Monday, December 7, 2009

Despite what Davis says, Heels can't be excited

Sometimes you just have to wonder if what you read coming from someone's lips is the truth. Now, I'm not about to suggest North Carolina head football coach Butch Davis is anything less than an honest, upstanding fellow but a quote from Davis caught my eye in The Associated Press story Sunday on his team accepting a bid to the Meineke Car Care Bowl in Charlotte.

Davis was quoted in the AP story: “Our players are excited to continue their season and play so close to home. We had tremendous fan support at the game in 2008 and we will need that again this year against an outstanding Pittsburgh team.”

The Tar Heels will play in the Meineke Bowl for the second straight year as they make their third consecutive trip to the game in Charlotte, called the Continental Tire Bowl in 2004 when UNC made its first appearance. The Heels have lost both previous meetings and it was my understanding, after speaking with the father of a player from The Wilson Times readership area, the UNC players did not want to return to Charlotte. After all, it's hardly a reward to play in a bowl less than 100 miles away in the same state in cold weather.

North Carolina might have gone to the Music City Bowl in Nashville, Tenn., to play Kentucky but when the Gator Bowl decided to give Florida State and its retiring head coach Bobby Bowden the spot it would typically hand to the ACC runner-up, in this year's case, Clemson. That pushed Clemson to the Music City Bowl and UNC was facing either the Emerald Bowl or the Meineke Bowl. The Emerald Bowl in San Francisco chose Boston College to play Southern California.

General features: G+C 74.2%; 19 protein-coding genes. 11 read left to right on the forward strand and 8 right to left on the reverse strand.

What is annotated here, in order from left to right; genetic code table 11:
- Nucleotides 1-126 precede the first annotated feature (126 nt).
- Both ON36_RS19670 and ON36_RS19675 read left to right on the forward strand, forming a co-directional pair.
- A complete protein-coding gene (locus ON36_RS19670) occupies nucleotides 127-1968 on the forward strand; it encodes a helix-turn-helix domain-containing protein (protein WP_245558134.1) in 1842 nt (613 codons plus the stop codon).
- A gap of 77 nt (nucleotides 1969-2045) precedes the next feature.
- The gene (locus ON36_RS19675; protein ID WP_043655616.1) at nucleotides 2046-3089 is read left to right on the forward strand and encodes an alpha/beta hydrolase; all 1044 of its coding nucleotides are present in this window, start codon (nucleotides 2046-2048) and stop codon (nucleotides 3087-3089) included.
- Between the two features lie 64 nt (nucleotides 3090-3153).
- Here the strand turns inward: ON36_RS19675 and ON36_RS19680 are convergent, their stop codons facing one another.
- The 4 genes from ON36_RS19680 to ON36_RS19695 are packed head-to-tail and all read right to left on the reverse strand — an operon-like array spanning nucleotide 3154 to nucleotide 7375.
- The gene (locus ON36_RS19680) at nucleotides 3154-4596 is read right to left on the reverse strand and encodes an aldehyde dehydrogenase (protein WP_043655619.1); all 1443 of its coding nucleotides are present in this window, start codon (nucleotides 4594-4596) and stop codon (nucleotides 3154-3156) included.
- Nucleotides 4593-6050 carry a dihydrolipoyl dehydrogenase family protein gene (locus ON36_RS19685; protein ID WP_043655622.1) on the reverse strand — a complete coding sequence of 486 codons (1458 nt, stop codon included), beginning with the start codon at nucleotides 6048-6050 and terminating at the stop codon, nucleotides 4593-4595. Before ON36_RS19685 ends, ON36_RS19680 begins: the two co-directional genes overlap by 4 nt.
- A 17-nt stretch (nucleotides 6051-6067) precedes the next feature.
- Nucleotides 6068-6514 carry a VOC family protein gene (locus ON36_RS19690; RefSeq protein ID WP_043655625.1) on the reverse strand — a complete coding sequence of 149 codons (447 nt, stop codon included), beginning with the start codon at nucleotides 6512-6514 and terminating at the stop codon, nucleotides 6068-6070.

Now I know the thinking in Chapel Hill is that there will be lots of fans in Charlotte and travel expenses are much lower than going to San Francisco. But I wonder if the UNC players think playing in Charlotte against Pittsburgh (another team that lost to N.C. State) is better than spending a few days in one of the world's most scenic cities and facing one of college football's most storied programs.

But hey, the Heels can only blame themselves as losses to Virginia and State put them in this situation, along with Bowden's retirement. I just wonder if Davis' statement was a typical public relations put-a-good-spin-on-it utterance or if the Carolina players really are happy going back to Charlotte. Or maybe they've just fooled him.

Friday, December 4, 2009

Firebirds not favored — again

Southern Nash isn't expected to win at South Johnston on Friday night by Drew Pasteur and his fantastic computer but that's OK because he hasn't projected the Firebirds as a winner since the first round.

Southern Nash is a two-point underdog in the N.C. High School Athletic Association 3-AA East Regional championship. Pasteur is coming off his worst week of the season when he got just 65.6 percent (21-11) of his picks correct with just 10 of those coming within a touchdown of his projected margin of victory.

Before the playoffs began, Southern Nash came in at 30-to-1 odds to win the East Regional while South Johnston was listed 11 to 1. Hunt and Gray's Creek, both of whom were beaten by the Firebirds, were 5 to 1.

But Southern Nash head coach Brian Foster and his players are probably more than OK being the underdog yet again.

Thursday, December 3, 2009

Southern Nash, Anson County defy the odds

If Southern Nash beats South Johnston in the N.C. High School Athletic Association 3-AA East Regional football championship, the No. 11-seeded Firebirds would become just the fourth team seeded 10th or higher to reach a regional final in the eight seasons the NCHSAA has been seeding playoff brackets.